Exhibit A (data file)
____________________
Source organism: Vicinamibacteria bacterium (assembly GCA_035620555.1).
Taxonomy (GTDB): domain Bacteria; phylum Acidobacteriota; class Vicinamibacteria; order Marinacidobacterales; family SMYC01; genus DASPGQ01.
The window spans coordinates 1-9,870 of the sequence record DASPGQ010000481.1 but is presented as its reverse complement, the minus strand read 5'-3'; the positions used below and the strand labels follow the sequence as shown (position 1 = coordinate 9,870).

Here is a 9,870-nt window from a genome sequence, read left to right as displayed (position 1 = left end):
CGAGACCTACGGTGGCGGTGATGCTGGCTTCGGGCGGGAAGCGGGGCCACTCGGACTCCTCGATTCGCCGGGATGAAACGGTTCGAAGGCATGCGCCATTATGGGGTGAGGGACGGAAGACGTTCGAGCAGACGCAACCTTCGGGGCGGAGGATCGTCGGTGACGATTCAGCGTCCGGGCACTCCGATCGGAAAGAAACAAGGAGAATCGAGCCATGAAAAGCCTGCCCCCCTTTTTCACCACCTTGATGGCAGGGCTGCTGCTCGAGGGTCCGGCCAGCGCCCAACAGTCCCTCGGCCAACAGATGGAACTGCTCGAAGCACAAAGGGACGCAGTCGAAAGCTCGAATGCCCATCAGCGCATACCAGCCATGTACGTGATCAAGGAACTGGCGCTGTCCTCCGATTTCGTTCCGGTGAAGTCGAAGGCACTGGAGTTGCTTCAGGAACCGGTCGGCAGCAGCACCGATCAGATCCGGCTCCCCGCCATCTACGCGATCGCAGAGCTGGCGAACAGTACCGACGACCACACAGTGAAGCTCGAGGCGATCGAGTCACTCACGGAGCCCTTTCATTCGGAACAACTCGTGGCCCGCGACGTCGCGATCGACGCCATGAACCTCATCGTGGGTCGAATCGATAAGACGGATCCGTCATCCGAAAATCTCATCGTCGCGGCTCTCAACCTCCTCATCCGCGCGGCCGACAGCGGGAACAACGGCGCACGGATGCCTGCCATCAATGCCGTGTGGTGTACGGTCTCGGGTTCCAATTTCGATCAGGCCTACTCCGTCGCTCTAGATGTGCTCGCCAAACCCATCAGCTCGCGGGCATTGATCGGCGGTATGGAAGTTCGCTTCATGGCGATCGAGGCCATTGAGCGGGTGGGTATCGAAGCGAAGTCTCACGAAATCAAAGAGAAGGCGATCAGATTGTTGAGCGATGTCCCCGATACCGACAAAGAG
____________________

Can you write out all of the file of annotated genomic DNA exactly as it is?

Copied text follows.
Source organism: Vicinamibacteria bacterium (assembly GCA_035620555.1).
Taxonomy (GTDB): domain Bacteria; phylum Acidobacteriota; class Vicinamibacteria; order Marinacidobacterales; family SMYC01; genus DASPGQ01.
The window spans coordinates 1-9,870 of the sequence record DASPGQ010000481.1 but is presented as its reverse complement, the minus strand read 5'-3'; the positions used below and the strand labels follow the sequence as shown (position 1 = coordinate 9,870).

Here is a 9,870-nt window from a genome sequence, read left to right as displayed (position 1 = left end):
CGAGACCTACGGTGGCGGTGATGCTGGCTTCGGGCGGGAAGCGGGGCCACTCGGACTCCTCGATTCGCCGGGATGAAACGGTTCGAAGGCATGCGCCATTATGGGGTGAGGGACGGAAGACGTTCGAGCAGACGCAACCTTCGGGGCGGAGGATCGTCGGTGACGATTCAGCGTCCGGGCACTCCGATCGGAAAGAAACAAGGAGAATCGAGCCATGAAAAGCCTGCCCCCCTTTTTCACCACCTTGATGGCAGGGCTGCTGCTCGAGGGTCCGGCCAGCGCCCAACAGTCCCTCGGCCAACAGATGGAACTGCTCGAAGCACAAAGGGACGCAGTCGAAAGCTCGAATGCCCATCAGCGCATACCAGCCATGTACGTGATCAAGGAACTGGCGCTGTCCTCCGATTTCGTTCCGGTGAAGTCGAAGGCACTGGAGTTGCTTCAGGAACCGGTCGGCAGCAGCACCGATCAGATCCGGCTCCCCGCCATCTACGCGATCGCAGAGCTGGCGAACAGTACCGACGACCACACAGTGAAGCTCGAGGCGATCGAGTCACTCACGGAGCCCTTTCATTCGGAACAACTCGTGGCCCGCGACGTCGCGATCGACGCCATGAACCTCATCGTGGGTCGAATCGATAAGACGGATCCGTCATCCGAAAATCTCATCGTCGCGGCTCTCAACCTCCTCATCCGCGCGGCCGACAGCGGGAACAACGGCGCACGGATGCCTGCCATCAATGCCGTGTGGTGTACGGTCTCGGGTTCCAATTTCGATCAGGCCTACTCCGTCGCTCTAGATGTGCTCGCCAAACCCATCAGCTCGCGGGCATTGATCGGCGGTATGGAAGTTCGCTTCATGGCGATCGAGGCCATTGAGCGGGTGGGTATCGAAGCGAAGTCTCACGAAATCAAAGAGAAGGCGATCAGATTGTTGAGCGATGTCCCCGATACCGACAAAGAG